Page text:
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US Presses NATO for More Troops in Afghanistan

The United States is pressuring NATO allies to send more troops to confront Taleban militants in Afghanistan in the coming months.

NATO's top commander in Europe, U.S. General Bantz Craddock, is expected to call for more support for Afghan operations at today's meeting of NATO defense ministers in Seville, Spain.

The United States wants to bolster alliance forces in the southern and eastern regions of Afghanistan, near the Pakistani border.

NATO commanders expect a surge in Taleban violence in coming months as the weather improves.

The United States and Britain have promised more troops for the NATO force in Afghanistan. The Bush administration is asking Congress for additional nearly $9 million to train and equip Afghan forces.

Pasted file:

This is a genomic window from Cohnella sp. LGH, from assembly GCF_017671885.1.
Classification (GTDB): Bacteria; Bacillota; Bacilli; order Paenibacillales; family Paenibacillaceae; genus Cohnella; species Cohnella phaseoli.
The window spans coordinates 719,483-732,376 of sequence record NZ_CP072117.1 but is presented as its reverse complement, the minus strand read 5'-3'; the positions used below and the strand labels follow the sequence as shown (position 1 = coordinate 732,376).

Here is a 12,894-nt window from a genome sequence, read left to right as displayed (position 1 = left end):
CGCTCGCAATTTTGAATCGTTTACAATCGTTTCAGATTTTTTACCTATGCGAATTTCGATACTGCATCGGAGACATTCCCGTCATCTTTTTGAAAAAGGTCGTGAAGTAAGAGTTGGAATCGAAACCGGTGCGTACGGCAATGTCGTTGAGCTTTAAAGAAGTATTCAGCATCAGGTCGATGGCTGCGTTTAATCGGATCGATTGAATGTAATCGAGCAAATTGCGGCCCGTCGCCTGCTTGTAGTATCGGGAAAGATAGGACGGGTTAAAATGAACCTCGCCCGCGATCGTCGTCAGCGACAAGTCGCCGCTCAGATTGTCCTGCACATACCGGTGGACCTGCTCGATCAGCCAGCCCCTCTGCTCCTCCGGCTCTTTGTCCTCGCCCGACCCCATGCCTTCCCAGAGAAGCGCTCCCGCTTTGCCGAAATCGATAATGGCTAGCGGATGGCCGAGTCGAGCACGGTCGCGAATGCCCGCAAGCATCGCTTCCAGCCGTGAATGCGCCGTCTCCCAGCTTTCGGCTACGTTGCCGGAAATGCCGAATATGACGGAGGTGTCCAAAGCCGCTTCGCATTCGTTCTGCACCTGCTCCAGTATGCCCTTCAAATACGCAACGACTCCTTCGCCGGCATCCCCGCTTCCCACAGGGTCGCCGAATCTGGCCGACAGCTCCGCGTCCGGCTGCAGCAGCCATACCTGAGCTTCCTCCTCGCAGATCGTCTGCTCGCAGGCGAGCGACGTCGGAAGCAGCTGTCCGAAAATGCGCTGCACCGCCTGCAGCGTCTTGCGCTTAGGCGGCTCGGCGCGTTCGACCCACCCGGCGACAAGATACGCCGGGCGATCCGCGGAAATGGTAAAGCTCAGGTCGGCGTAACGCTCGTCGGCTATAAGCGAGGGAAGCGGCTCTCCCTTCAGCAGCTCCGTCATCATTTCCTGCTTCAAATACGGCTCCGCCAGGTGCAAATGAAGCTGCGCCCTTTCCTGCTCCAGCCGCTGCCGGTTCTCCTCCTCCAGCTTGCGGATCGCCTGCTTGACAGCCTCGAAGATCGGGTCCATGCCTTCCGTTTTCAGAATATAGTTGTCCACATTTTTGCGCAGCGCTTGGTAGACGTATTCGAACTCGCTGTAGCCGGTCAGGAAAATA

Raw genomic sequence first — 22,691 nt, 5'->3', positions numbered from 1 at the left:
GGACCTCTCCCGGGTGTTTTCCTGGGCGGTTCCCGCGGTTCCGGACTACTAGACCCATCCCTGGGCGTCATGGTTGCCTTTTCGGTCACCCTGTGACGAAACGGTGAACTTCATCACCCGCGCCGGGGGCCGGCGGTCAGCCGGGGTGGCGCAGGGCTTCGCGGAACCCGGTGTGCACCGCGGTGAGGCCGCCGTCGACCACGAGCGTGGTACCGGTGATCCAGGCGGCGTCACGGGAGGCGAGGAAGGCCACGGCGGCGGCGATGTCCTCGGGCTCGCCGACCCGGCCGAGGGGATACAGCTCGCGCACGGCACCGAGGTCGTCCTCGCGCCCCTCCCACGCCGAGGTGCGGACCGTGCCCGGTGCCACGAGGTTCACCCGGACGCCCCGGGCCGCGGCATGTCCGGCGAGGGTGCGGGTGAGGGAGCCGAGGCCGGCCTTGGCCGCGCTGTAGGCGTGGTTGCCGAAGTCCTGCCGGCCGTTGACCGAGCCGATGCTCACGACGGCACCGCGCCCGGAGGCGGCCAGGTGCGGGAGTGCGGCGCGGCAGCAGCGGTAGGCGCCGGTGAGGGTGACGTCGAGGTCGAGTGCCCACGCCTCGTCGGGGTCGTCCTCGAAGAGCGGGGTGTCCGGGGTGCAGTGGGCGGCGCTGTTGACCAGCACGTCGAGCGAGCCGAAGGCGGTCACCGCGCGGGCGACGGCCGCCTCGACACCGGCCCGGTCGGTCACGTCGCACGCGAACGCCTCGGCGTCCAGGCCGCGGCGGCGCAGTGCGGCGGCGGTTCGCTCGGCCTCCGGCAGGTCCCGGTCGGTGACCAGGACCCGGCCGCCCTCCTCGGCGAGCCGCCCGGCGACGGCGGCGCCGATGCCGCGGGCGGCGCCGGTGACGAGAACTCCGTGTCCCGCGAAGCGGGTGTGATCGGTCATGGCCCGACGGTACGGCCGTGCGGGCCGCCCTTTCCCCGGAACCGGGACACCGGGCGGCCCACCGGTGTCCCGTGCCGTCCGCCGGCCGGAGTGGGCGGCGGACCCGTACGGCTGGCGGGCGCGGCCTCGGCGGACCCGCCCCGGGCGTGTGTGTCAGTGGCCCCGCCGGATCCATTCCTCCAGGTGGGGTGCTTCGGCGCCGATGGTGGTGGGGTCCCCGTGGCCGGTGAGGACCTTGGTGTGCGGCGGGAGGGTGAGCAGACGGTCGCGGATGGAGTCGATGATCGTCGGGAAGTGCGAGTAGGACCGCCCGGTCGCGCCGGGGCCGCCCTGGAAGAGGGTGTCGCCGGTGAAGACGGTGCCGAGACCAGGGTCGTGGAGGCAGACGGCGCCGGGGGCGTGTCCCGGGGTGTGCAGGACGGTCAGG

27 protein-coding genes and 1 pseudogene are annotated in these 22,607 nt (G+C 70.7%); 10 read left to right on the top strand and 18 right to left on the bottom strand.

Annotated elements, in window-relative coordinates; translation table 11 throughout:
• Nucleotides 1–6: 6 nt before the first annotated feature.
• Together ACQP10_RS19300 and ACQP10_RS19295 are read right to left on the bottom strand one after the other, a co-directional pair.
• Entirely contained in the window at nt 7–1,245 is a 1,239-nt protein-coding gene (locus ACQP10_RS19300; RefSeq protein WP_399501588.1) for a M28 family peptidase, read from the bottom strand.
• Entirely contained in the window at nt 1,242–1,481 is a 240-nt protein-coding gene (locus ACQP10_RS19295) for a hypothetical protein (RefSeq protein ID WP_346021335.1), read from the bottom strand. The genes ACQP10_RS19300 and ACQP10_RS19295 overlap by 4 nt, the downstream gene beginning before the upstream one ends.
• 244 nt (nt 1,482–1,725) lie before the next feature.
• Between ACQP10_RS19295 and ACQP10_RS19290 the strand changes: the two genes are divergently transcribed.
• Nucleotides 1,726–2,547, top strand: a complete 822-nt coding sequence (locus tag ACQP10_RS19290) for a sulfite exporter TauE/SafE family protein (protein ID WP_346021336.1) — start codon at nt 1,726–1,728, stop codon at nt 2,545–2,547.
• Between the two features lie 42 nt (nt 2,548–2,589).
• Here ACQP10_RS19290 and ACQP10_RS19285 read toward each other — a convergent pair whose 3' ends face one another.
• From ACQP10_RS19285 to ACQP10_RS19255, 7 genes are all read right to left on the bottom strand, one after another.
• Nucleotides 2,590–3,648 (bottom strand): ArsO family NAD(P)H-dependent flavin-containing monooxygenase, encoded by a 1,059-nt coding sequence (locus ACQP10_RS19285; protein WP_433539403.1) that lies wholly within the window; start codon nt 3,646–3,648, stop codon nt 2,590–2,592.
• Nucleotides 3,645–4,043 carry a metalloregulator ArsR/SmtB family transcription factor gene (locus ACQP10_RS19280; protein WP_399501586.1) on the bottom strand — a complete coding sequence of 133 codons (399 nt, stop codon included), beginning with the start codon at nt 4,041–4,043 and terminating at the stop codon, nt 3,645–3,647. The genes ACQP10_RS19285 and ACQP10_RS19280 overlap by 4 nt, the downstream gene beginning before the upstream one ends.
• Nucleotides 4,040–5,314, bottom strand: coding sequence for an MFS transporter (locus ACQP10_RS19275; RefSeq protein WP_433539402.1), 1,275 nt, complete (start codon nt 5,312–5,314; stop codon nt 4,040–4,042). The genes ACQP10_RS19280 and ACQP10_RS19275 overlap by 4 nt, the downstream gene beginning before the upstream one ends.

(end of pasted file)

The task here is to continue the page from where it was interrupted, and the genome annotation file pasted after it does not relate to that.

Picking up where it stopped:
U.S. Defense Secretary Robert Gates is expected to urge NATO members to launch their own offensive against the Taleban before the change in season allows militants to intensify their attacks.

NATO has 35,000 troops in Afghanistan, a force which includes U.S. soldiers. There are also another 12,000 U.S. troops there, training Afghan forces and conducting special operations.

Some information for this report was provided by AFP, AP and Reuters.